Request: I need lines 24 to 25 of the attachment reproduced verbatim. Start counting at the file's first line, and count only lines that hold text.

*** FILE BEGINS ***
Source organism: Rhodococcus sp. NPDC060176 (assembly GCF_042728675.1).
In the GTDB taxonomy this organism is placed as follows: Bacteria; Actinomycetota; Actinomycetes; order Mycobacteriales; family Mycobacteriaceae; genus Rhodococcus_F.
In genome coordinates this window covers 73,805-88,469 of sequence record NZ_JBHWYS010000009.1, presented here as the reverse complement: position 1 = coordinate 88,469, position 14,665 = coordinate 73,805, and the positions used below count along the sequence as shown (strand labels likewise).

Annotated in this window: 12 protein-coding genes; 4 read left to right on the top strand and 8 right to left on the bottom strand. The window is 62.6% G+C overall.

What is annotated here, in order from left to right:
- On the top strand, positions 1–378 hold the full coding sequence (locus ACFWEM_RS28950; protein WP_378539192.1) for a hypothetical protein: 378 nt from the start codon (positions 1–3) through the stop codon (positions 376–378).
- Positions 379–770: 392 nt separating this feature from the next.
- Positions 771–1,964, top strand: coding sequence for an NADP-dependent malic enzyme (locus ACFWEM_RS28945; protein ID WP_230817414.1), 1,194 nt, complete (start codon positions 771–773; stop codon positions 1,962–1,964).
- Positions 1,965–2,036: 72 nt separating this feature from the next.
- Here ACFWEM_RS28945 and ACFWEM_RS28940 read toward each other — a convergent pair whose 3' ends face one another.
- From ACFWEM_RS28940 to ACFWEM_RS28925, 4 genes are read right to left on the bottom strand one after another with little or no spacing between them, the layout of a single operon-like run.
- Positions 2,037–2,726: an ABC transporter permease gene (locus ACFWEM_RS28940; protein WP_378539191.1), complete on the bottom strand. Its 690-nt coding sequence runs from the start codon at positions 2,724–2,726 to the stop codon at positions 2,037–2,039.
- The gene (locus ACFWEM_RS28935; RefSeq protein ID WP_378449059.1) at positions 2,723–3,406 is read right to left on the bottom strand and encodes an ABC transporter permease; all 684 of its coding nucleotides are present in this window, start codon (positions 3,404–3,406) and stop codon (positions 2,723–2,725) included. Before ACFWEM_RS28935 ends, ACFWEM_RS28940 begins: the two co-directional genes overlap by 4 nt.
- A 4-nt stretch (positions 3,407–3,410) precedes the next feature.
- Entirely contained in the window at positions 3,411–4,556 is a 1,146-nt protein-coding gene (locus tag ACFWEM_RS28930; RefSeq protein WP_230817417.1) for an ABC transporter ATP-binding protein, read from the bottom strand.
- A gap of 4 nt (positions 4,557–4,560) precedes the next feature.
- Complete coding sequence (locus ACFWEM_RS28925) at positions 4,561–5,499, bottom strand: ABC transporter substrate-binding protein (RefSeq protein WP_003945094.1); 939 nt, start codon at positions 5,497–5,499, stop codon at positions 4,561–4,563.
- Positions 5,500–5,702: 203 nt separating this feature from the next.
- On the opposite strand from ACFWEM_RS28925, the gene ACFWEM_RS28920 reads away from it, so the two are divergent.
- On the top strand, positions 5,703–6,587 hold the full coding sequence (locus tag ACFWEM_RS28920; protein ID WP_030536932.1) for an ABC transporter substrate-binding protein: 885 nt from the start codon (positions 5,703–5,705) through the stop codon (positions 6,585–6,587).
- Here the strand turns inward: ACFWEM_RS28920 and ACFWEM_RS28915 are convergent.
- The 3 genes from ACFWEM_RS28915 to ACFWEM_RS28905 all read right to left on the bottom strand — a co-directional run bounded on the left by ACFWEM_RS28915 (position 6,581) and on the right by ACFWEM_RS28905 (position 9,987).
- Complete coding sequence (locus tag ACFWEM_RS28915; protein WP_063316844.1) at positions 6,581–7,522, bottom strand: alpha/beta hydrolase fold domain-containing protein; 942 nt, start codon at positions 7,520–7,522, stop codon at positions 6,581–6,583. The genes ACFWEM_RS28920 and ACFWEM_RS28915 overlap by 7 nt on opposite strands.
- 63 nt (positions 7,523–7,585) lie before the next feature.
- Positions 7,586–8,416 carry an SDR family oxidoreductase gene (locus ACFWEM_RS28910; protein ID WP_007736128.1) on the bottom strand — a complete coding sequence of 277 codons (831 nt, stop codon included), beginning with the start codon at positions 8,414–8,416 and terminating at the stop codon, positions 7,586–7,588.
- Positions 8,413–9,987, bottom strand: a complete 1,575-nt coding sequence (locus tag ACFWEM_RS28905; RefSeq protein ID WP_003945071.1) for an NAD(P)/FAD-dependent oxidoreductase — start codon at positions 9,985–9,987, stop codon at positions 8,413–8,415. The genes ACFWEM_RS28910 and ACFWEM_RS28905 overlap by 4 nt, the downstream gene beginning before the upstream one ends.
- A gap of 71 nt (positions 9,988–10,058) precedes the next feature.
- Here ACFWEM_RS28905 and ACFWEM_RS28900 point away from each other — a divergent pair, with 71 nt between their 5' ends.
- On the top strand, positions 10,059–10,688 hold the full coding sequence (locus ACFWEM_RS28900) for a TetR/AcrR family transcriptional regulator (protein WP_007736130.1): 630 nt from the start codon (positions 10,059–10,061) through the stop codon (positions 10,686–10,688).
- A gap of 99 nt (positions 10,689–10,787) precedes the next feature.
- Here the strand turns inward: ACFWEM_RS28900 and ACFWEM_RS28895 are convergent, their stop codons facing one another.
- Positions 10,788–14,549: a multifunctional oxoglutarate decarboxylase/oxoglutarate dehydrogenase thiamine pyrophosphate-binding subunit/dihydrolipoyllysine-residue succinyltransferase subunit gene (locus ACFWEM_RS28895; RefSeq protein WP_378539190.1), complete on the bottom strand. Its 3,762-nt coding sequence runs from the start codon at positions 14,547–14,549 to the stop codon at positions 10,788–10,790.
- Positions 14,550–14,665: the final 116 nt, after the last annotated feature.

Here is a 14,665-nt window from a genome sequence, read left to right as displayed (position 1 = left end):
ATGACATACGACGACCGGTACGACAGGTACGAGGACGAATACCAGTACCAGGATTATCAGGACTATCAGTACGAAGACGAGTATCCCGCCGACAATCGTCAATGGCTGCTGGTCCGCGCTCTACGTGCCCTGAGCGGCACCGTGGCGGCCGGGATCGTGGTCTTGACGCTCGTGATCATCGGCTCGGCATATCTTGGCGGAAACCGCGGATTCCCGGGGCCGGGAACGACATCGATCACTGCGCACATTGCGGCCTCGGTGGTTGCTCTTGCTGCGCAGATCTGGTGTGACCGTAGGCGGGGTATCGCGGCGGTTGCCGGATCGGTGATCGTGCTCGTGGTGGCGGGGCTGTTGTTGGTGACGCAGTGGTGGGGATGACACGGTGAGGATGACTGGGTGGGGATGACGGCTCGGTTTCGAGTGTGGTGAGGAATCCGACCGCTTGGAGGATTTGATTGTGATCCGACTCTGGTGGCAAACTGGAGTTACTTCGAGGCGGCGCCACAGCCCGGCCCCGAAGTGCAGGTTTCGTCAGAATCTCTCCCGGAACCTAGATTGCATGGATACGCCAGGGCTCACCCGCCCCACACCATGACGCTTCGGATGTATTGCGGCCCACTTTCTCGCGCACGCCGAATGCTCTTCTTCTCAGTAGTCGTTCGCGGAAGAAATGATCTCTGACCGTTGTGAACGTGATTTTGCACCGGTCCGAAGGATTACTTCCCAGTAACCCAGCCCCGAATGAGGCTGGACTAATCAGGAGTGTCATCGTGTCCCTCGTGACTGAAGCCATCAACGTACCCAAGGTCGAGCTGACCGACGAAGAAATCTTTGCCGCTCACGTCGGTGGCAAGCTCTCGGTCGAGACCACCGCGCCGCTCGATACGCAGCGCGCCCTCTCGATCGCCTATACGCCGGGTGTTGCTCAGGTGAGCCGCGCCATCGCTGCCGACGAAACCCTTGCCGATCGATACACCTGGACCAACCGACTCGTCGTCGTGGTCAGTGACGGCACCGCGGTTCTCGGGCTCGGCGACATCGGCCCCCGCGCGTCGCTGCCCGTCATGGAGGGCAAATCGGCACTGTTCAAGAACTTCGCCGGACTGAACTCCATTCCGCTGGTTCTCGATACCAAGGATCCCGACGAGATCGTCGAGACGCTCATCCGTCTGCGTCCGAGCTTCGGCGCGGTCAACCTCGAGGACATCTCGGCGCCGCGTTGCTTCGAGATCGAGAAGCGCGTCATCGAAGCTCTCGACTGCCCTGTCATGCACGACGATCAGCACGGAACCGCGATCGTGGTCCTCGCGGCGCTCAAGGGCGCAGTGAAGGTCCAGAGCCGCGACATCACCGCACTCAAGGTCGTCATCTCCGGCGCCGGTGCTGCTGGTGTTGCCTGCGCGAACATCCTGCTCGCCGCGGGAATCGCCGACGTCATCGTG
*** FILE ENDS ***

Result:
- 63 nt (positions 7,523–7,585) lie before the next feature.
- Positions 7,586–8,416 carry an SDR family oxidoreductase gene (locus ACFWEM_RS28910; protein ID WP_007736128.1) on the bottom strand — a complete coding sequence of 277 codons (831 nt, stop codon included), beginning with the start codon at positions 8,414–8,416 and terminating at the stop codon, positions 7,586–7,588.